(Borgo San Sepolcro 1575 - Florence 1656)

A Boat in a Harbour

Pen and brown ink and wash, over faint traces of an underdrawing in black chalk. Framing lines in brown ink. Laid down.
221 x 238 mm. (8 3/4 x 9 3/8 in.)
The drawings of Cantagallina and his younger contemporary Baccio del Bianco (1604-1657) have often been confused, as both draughtsmen worked in a similar style. A comparable pen landscape of boats in a natural harbour in the Biblioteca Marucelliana in Florence has, for example, been attributed to Baccio del Bianco1. Similar studies of boats are, however, to be found in the Cantagallina sketchbook in Brussels, drawn during a trip the artist made to the Low Countries between 1612 and 1613. Another, similar drawing of a boat in the Musée des Beaux-Arts in Rennes3, attributed there to Baccio del Bianco, is also likely to be by Cantagallina.

Two further drawings by Cantagallina of coastal landscapes with shipping, more expansive in composition, were also at one time in the collection of Christian Humann.

Said to be a pupil of Giulio Parigi, Remigio Cantagallina produced his earliest known works, a series of landscape etchings, in 1603. Relatively little is known of his life and career, which was spent mostly in Florence, although a trip to Flanders between 1611 and 1613 is documented by a number of drawings in a sketchbook today in the Musée Royale des Beaux-Arts in Brussels. Described by Filippo Baldinucci as ‘famous for his landscape drawings in pen’ (‘celebre in disegnar paesi a penna’), Cantagallina was particularly influenced by the work of such Northern artists as Paul Bril. He was, in turn, to be an important influence on the later generation of landscape draughtsmen working in Florence, including Ercole Bazzicaluva, Baccio del Bianco and Jacques Callot, whom Cantagallina seems to have befriended on his arrival in Florence in the early years of the 17th century, and may have helped to train. Among the few pubic works commissioned from the artist were the ephemeral decorations to celebrate the wedding in Florence of the Grand Duke Cosimo II de’ Medici to Maria-Maddalena of Austria, executed in collaboration with Parigi in 1508. Only one painting by Cantagallina is known, however; a very large Last Supper painted with his brother Antonio in 1604, intended for a monastery in his native town of Sansepolcro and now in the Museo Civico there.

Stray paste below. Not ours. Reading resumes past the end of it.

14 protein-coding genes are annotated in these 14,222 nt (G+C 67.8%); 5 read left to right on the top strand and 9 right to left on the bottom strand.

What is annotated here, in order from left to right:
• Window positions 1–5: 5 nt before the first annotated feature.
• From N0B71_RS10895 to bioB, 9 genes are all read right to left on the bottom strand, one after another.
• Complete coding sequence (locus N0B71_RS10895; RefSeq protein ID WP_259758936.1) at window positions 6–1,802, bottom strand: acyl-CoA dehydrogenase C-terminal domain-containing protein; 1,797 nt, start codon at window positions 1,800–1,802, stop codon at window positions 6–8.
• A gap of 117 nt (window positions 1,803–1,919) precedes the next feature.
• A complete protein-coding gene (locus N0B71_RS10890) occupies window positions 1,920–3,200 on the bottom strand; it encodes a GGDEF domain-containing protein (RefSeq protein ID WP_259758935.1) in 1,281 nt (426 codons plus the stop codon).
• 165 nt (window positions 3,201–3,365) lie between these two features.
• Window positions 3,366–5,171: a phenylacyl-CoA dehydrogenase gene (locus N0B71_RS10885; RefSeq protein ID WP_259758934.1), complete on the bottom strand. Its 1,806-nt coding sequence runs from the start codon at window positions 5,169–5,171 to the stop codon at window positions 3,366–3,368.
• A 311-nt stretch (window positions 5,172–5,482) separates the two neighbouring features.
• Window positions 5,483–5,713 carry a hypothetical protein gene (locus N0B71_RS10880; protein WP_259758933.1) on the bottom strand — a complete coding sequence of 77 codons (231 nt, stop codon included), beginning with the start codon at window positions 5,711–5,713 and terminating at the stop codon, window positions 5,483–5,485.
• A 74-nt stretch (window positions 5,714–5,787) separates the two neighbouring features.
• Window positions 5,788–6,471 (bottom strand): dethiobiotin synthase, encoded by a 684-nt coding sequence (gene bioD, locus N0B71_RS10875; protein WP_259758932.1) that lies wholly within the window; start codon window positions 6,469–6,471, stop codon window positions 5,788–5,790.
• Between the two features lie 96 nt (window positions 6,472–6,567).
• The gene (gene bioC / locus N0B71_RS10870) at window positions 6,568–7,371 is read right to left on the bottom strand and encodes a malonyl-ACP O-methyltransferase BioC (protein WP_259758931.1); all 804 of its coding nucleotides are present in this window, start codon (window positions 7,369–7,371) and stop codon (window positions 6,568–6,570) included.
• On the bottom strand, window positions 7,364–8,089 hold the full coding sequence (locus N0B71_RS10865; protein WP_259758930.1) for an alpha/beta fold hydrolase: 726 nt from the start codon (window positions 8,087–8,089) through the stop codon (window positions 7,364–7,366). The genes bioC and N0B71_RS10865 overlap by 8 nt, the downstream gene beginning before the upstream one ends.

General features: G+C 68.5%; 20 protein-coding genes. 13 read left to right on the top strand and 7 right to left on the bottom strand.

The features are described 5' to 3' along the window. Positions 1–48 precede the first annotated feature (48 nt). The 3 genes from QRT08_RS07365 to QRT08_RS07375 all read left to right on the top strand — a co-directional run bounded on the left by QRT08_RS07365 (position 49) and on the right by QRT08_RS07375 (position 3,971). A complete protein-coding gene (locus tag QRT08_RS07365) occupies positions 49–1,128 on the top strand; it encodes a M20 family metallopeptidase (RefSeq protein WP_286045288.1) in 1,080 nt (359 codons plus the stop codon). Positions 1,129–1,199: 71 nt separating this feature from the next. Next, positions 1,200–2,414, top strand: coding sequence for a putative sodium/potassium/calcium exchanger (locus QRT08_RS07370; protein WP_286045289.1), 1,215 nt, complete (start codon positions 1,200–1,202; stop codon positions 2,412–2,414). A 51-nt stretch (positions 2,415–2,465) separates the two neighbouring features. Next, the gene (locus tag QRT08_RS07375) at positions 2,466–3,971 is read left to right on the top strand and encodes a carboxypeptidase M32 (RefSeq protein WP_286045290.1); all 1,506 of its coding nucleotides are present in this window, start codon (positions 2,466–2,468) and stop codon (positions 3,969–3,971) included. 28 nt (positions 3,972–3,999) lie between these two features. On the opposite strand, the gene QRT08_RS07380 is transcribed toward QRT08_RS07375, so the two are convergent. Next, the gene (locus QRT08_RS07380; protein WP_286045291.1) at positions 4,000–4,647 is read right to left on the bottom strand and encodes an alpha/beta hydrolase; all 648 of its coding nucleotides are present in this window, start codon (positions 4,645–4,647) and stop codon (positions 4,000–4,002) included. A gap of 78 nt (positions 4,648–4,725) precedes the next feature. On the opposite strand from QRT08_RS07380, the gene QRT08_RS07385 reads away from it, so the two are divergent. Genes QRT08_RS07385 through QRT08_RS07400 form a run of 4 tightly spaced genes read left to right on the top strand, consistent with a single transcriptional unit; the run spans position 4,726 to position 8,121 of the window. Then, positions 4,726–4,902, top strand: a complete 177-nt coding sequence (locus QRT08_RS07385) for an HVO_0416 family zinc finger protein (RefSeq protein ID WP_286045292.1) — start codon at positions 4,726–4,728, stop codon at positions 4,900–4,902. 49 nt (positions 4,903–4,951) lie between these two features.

A prolific artist, Cantagallina produced a large number of highly finished topographical views of Florence and other sites in Tuscany, drawn with warm brown washes, that are among his finest achievements. Many of these drawings, such as a remarkable large View of Siena in the Uffizi, were almost certainly intended as independent works of art. His draughtsmanship was closely related to his work as a printmaker, and he produced over sixty etchings, mostly of pastoral landscapes and festival scenes. The largest collection of landscape drawings by Cantagallina, numbering more than two hundred sheets, is in the Uffizi in Florence; one of these, a drawing dated 1655, is the artist’s last known dated work.


Mathias Komor, New York (Lugt 1882a), his mark stamped on the old backing sheet Christian Humann, New York His sale, New York, Sotheby Parke Bernet, 12 June 1982, lot 22 Mark Fehrs Haukohl, Houston His (anonymous) sale, New York, Sotheby’s, 26 January 2000, lot 145 P. & D. Colnaghi, London, in 2001 Private collection.


Esther de Vécsey, ed., Italian Drawings from the Sixteenth to the Eighteenth Centuries from Houston Collections, exhibition catalogue, Houston, Sarah Campbell Blaffer Gallery, 1985, p.17 (entry by Kristal Kirksey); Carol J. Everingham, ‘Italian art a full menu’, The Houston Post, September 14th, 1985, p.3G, illustrated.


Houston, University of Houston, Sarah Campbell Blaffer Gallery, Italian Drawings from the Sixteenth to the Eighteenth Centuries from Houston Collections, 1985; Houston, Museum of Fine Arts, The Private Eye: Selected Works from Collections of Friends of the Museum of Fine Arts, 1989, no.51; New York and London, Colnaghi, Master Drawings, 2001, no.14.


A Boat in a Harbour